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Alan Turing (Photo by the BBC)

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The Turing Test






What is machine intelligence? Can computers think for themselves?

A.M. Turing, mathematician, code breaker, philosopher and one of the founders of computer science, postulated a paper in the 1950 edition of "Mind" that set the bar for determining whether a computer can be regarded by another human being as intelligent.

Intelligence, in the fundamental human sense, can be defined as the ability to solve problems, especially unusual or unknown problems. Various sociological studies have established that intelligence cannot be merely defined by one's ability to surmount a new puzzle that arises.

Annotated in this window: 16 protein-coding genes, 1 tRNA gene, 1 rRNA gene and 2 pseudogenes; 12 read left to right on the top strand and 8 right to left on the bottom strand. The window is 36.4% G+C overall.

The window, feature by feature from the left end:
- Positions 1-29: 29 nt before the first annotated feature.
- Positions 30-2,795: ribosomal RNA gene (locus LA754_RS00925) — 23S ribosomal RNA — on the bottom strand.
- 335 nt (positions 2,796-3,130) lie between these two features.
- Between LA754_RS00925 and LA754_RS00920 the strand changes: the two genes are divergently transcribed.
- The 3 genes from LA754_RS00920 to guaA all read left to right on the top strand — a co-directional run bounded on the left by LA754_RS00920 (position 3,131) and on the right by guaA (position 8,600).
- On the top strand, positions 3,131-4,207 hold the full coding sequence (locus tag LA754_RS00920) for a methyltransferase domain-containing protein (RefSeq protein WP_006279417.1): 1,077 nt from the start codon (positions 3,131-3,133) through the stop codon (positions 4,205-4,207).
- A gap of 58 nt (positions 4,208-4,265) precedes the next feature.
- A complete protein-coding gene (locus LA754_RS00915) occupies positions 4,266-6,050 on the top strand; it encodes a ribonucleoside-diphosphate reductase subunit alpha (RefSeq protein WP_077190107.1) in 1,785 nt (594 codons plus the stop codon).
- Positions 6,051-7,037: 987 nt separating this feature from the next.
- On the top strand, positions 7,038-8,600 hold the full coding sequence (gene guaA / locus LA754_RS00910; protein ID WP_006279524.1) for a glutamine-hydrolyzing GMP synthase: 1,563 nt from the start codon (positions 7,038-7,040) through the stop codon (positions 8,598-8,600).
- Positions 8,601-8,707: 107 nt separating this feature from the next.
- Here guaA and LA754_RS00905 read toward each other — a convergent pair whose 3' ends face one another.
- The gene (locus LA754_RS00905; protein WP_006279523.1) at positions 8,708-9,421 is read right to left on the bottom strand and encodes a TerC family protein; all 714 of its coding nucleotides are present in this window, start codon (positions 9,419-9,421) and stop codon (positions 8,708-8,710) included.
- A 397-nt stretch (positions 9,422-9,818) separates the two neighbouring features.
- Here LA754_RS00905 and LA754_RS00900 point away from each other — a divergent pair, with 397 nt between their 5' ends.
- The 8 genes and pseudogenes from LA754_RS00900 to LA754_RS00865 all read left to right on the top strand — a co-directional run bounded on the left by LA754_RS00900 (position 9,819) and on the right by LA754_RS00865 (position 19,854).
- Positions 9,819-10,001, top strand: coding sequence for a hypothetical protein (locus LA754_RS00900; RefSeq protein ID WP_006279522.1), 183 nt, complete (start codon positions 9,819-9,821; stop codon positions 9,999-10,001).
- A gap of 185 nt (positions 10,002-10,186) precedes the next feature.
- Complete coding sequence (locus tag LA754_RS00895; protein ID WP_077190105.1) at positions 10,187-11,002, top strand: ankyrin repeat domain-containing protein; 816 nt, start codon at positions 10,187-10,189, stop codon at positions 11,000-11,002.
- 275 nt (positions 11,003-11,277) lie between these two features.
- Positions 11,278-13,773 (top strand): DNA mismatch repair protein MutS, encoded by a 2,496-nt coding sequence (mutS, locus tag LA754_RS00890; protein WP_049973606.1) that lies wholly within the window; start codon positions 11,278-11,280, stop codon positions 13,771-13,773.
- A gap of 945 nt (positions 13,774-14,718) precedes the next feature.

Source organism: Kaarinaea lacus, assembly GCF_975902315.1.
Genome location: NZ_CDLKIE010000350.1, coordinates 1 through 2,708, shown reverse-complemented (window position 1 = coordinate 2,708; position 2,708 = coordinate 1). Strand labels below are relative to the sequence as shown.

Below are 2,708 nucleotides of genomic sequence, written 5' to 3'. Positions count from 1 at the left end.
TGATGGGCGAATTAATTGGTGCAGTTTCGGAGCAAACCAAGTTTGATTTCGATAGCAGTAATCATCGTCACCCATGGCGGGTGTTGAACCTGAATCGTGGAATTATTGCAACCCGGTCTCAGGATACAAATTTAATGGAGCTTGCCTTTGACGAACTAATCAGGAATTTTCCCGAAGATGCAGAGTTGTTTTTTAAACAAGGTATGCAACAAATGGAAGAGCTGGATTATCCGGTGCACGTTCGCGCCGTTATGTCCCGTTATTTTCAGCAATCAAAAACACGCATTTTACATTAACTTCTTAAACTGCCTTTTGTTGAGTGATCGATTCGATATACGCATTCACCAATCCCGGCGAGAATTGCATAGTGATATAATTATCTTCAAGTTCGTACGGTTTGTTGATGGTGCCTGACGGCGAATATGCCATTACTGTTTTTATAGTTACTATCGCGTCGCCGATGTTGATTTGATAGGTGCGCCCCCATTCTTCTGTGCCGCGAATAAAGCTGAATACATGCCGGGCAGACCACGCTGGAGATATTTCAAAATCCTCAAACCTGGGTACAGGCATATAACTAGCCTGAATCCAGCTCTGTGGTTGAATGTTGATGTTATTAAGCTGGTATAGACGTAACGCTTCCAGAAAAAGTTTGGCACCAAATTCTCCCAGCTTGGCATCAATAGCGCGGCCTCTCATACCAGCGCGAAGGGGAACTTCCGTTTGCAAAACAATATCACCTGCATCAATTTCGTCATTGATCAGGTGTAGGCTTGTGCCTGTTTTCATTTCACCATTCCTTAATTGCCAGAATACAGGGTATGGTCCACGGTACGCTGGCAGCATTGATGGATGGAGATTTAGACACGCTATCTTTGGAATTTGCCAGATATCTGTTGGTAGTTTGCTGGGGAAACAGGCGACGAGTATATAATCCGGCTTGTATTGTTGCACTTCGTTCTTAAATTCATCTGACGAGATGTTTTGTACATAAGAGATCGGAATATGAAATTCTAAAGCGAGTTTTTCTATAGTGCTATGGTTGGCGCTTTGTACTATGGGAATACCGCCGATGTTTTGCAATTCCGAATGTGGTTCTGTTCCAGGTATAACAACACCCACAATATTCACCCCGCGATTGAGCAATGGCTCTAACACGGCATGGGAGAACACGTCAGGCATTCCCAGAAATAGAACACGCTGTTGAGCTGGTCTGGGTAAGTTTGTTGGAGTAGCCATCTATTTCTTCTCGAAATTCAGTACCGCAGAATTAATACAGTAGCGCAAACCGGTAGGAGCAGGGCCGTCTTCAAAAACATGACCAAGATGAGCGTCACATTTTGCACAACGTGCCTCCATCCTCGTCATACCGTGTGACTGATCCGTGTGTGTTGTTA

Definitions for intelligence have been categorized in myriad of contemporary sociological situations - one's artistic and creative abilities, interpersonal skills, linear and non-linear thinking, spatial reasonings, writing ability, mathematical aptitude and others.

Essentially, Alan Turing intended to explore the question of how a digital computer might achieve an "intelligence" by its ability to fool our intelligence within a particular context.

He wrote: "It is proposed that a machine may be deemed intelligent, if it can act in such a manner that a human cannot distinguish the machine from another human merely by asking questions via a mechanical link."

In English, that pretty much means a machine would demonstrate human-level intelligence, therefore passing Turing's Test by overcoming certain obstacles.

The players: A computer, a human foil and a judge. By talking about a wide range of subjects that include art, science, nature and personal experience, the judge tries to tell who's who - man or machine. To fool the judge is to pass the test.

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